June 30, 2015

Blackheath Observing – Conjunction of Venus and Jupiter

Jupiter and Venus Conjunction

Jupiter and Venus Conjunction

Report by Rupert Smith

Following a successful FAS Members Solar Observing event at the ROG, we setup on Blackheath in preparation for the conjunction of Venus and Jupiter. The event started before the scheduled 9pm while the skies were still quite bright (and clear – more on that later!). Right from the start we had a large attendance with perhaps around 70 people plus over the course of the night. Many visitors had also bought telescopes, there being perhaps 20 available to view.

The first solar system object to appear was the 98% illuminated Moon, looking extremely large as it rose above the horizon in the still bright blue sky. Despite being almost fully illuminated, it did not disappoint and provided some early wow’s from the visitors with shadows cast of its more mountainous regions.

As the sky began to dim a little as we entered twilight, Venus began to appear above some annoyingly thickening cloud. Through a 100° eyepiece at 92x the crescent of Venus was clearly visible and joined to one side by the familiar shape of Jupiter, its cloud belts easily seen despite the still quite light twilight sky. Within the space of perhaps 15 minutes, Jupiter’s four Galilean moons also came into view to complete a picture that will not come close to being repeated for another 8 years.

Telescope set up on Blackheath

Telescope set up on Blackheath

Soon, as if to warn us what was to come, heavier clouds began to obscure our view despite the Met Office’s assurances of a clear night. Typically to the East, where there was nothing of interest, it remained clear!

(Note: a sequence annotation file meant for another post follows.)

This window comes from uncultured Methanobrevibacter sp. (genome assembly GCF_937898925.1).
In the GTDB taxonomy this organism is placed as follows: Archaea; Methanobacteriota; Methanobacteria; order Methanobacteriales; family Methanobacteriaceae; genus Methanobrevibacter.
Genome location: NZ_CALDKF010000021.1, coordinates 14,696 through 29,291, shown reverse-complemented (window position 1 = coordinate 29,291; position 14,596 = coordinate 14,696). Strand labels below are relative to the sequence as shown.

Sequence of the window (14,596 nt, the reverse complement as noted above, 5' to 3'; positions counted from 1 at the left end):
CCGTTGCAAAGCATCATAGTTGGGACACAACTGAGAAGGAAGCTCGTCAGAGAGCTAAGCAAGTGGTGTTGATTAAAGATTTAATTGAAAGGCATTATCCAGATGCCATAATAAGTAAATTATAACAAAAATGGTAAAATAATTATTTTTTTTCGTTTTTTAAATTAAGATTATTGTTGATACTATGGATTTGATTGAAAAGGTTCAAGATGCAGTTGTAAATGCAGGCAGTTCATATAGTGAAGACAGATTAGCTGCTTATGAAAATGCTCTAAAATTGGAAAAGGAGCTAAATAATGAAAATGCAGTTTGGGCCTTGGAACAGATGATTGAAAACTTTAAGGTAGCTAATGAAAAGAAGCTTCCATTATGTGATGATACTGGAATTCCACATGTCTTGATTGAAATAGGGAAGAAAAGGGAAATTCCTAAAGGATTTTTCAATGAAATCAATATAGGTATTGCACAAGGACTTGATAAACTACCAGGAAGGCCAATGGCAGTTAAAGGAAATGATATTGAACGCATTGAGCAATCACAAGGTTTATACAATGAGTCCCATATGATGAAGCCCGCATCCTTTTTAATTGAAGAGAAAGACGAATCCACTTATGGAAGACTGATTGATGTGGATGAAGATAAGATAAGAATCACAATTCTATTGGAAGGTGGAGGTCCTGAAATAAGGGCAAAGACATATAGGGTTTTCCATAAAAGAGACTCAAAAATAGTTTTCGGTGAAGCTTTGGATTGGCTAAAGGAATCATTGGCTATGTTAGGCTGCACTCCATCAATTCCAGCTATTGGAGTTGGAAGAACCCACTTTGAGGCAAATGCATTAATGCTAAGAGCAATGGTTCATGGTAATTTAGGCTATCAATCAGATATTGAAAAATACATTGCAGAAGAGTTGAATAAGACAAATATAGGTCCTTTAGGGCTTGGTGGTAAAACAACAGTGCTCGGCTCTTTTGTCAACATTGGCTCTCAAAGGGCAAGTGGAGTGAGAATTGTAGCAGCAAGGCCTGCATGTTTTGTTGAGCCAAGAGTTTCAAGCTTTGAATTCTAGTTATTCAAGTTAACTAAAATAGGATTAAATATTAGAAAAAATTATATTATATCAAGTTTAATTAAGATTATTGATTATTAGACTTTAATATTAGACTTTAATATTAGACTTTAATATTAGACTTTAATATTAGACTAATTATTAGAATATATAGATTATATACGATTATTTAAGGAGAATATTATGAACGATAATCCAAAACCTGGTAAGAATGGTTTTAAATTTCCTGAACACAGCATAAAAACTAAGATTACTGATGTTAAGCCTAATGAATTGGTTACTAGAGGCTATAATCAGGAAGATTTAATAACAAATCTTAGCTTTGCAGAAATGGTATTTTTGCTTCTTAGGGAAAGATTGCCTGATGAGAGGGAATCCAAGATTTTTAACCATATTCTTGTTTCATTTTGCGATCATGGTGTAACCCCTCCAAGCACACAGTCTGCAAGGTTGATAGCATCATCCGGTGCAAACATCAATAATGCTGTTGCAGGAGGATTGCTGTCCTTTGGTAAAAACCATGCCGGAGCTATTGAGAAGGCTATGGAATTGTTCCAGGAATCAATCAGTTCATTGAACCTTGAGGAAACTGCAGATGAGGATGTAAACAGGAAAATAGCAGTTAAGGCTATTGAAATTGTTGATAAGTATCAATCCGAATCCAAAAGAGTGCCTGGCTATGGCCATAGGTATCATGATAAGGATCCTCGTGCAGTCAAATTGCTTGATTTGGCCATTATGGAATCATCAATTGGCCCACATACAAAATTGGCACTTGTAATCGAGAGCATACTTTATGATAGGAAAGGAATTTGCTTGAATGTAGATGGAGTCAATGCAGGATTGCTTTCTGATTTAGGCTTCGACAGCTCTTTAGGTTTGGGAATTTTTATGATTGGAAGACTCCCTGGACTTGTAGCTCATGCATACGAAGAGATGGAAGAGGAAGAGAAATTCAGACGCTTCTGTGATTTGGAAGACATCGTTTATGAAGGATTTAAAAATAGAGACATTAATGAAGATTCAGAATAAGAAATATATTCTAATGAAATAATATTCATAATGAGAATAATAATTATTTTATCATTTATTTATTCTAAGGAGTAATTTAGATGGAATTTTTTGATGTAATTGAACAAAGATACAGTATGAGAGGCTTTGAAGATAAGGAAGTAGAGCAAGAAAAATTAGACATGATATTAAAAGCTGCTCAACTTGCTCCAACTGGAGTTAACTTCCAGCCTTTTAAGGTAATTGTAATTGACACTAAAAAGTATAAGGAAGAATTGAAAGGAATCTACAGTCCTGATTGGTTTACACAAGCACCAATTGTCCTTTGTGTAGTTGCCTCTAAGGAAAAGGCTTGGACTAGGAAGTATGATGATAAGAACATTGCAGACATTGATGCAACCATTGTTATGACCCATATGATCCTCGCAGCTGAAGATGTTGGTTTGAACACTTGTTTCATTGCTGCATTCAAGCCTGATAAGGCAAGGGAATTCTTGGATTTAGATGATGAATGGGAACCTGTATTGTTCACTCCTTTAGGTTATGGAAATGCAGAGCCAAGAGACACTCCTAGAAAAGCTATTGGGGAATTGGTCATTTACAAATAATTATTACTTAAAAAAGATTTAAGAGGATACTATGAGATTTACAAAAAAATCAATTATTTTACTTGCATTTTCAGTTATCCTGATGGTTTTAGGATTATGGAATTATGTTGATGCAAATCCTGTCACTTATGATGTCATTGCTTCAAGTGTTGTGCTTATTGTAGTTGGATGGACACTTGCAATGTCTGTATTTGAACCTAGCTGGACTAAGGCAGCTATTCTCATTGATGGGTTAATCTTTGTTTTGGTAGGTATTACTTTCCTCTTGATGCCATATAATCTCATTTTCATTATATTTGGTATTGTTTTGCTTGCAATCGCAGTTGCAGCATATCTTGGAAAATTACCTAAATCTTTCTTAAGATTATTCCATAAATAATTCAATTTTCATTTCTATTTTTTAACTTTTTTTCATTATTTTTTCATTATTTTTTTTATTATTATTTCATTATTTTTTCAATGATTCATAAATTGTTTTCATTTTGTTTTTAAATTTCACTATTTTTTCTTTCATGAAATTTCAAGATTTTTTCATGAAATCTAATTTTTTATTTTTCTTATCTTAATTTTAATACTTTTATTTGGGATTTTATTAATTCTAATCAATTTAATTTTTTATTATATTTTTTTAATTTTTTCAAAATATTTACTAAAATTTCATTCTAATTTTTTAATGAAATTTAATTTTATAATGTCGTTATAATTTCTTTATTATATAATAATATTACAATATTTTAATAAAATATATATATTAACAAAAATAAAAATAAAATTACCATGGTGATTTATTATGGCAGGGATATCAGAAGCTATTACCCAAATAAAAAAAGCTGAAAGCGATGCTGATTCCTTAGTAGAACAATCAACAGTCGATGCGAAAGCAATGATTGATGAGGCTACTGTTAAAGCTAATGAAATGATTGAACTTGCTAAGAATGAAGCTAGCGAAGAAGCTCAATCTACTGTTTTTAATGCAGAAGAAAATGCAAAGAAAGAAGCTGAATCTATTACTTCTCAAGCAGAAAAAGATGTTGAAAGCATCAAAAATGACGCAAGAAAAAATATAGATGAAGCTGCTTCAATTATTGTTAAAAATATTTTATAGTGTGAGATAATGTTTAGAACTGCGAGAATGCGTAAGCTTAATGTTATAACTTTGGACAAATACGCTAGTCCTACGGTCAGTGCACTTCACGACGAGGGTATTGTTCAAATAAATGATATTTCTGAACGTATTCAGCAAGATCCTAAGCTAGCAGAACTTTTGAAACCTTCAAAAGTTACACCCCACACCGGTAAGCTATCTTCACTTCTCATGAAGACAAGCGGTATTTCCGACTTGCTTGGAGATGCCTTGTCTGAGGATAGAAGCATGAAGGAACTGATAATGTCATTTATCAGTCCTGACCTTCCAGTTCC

Despite the cloud, a new point of light had appeared to the south indicating that we would now be treated to the delights of Saturn. It did not disappoint. Despite being low in the sky, the favourable tilt of its rings delighted the many Saturn ‘newbies’ who got their first sight of this distant planet. Despite the still relatively bright sky, the Cassini division was visible, as was some of its colouring.

Unfortunately the cloud that had concluded our views of the Venus, Jupiter conjunction now moved east to obscure Saturn also. After much wishful thinking and the odd glimpse, Saturn was gone and it was time to conclude what had been a highly successful night for attendance. The clouds had one last parting gift for us though, as spots of rain began to fall!

All in all a very successful pair of events. We look forward to revisiting the Planets when we venture out on to the heath once more on Saturday July 11th!

Pictures from the Event:

Posted under: Blackheath, Flamsteed, Observing and Imaging Group, Stargazing